You’ve paid for your cruise. All that’s left to do is pack your bags, head to the pier and board your ship. Or so you think.
What about the daily cruise line gratuities? Extra services to indulge in on your cruise?
This guide explains what to expect for all sorts of gratuities, including those “daily service charges”. Different onboard expenses, and especially gratuities, can be confusing.
Read on for the list of each cruise line’s per-person daily gratuities. We break down what you’ll pay, how much and finally, who receives a tip.
Even though a lot of onboard activities, meals and beverages are included in the price of your cruise, keep your wallet handy. There could be gratuities to pay even before your cruise begins.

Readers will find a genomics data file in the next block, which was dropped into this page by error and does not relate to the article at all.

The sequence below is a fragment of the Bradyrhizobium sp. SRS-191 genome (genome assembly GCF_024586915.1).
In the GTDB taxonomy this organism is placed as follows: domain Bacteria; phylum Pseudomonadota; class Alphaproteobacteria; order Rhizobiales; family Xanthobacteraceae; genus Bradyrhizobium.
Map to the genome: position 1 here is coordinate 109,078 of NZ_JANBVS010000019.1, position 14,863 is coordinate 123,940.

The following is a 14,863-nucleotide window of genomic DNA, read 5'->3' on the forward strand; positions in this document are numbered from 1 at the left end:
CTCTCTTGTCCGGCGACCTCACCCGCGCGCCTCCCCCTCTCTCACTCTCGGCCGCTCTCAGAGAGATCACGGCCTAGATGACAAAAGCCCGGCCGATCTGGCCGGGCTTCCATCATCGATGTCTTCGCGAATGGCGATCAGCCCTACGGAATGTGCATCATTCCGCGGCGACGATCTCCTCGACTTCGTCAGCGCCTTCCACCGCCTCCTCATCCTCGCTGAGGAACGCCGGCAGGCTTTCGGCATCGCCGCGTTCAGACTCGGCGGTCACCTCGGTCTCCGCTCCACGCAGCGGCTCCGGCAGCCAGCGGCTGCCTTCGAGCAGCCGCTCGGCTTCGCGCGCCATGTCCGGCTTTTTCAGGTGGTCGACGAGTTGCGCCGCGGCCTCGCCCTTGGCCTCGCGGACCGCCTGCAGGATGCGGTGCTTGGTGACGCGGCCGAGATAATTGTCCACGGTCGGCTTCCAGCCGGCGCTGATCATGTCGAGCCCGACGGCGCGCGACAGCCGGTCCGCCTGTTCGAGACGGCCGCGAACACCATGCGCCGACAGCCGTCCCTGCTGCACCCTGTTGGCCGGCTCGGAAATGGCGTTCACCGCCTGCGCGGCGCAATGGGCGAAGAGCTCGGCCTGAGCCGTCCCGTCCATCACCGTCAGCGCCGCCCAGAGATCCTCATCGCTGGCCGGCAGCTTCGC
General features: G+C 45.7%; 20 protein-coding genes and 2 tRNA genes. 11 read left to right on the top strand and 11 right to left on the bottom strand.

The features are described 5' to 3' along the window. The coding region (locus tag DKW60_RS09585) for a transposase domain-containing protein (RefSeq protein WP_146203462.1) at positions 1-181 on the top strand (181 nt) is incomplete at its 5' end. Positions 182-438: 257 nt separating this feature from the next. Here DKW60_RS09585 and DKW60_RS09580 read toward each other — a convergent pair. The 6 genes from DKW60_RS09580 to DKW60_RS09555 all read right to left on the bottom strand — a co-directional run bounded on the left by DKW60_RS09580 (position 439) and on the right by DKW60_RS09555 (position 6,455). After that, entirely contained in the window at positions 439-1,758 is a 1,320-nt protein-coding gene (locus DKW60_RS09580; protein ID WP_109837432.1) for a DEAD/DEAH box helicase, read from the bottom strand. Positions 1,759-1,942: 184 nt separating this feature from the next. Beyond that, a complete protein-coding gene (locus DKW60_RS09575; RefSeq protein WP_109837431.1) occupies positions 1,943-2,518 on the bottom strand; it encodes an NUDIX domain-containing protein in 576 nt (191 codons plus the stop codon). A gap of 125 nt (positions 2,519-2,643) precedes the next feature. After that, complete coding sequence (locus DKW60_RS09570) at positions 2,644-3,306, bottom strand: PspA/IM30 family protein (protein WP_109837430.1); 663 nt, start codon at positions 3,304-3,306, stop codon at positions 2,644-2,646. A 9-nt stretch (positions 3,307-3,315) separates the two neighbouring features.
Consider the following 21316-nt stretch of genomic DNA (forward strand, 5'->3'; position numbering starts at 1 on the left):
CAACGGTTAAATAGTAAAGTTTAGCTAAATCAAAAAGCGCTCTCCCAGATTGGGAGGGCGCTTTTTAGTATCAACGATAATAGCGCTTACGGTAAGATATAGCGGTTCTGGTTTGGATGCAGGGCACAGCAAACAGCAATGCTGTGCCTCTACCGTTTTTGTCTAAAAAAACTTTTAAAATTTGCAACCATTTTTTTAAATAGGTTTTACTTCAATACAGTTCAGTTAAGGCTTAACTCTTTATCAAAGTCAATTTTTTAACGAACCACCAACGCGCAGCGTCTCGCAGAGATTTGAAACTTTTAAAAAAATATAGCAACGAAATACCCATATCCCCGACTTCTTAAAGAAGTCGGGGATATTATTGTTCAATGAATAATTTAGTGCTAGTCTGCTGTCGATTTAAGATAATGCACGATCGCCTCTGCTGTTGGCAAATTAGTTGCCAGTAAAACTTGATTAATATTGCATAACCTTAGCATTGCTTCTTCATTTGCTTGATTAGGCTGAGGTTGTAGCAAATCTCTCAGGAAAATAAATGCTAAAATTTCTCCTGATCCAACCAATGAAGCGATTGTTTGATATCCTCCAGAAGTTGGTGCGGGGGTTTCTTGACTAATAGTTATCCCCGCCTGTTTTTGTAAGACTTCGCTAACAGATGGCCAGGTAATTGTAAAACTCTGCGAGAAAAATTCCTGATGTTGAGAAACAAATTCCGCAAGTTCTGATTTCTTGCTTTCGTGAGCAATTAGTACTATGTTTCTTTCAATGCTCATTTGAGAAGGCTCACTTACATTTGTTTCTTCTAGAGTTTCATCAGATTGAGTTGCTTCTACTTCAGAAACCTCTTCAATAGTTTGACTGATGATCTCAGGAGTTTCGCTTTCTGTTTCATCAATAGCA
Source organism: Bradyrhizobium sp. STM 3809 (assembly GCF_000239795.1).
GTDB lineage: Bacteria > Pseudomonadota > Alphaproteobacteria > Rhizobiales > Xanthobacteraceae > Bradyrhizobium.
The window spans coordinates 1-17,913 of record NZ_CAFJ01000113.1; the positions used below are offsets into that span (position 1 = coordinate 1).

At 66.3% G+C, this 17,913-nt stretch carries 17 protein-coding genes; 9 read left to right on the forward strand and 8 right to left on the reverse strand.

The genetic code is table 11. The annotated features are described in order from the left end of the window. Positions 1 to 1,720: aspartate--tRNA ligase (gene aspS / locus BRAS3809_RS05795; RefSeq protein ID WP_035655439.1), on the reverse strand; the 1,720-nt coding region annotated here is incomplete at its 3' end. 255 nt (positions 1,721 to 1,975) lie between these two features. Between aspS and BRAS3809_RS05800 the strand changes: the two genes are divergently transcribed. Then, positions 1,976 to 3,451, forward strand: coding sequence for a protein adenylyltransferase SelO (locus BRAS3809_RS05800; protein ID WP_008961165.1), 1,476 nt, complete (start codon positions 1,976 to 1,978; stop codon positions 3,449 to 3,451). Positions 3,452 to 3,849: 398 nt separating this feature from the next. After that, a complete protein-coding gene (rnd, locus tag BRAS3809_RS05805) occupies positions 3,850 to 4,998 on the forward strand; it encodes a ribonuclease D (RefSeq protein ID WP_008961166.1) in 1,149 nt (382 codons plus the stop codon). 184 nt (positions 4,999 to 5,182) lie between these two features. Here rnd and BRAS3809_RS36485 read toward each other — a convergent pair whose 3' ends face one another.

What are Daily Cruise Ship Gratuities?
Every cruise line has a recommended amount that each guest should pay to the crew. Some cruise lines like Holland America call it a Daily Service Fee.
Other cruise lines may call it a “Guest Services Fee” on your onboard account statement while some simply add “Gratuity” to your onboard account.
You can also opt to prepay your gratuities before your cruise so as to avoid any sticker shock at the end of your trip.
Gratuities That Begin Before Sail-Away
Savvy cruisers know that gratuities begin pier side. Give the luggage handler a $2- $5 tip per bag, depending upon size, weight and amount of luggage.
If you’re a solo traveler and only have one large bag to check, a $5 tip is appropriate.
Consider the tip as baggage delivery insurance.
Should I Pre-Pay Cruise Gratuities?
If you want to get the daily tipping fees out of the way before your cruise and avoid last-night sticker shock, I always suggest that you pre-pay gratuities.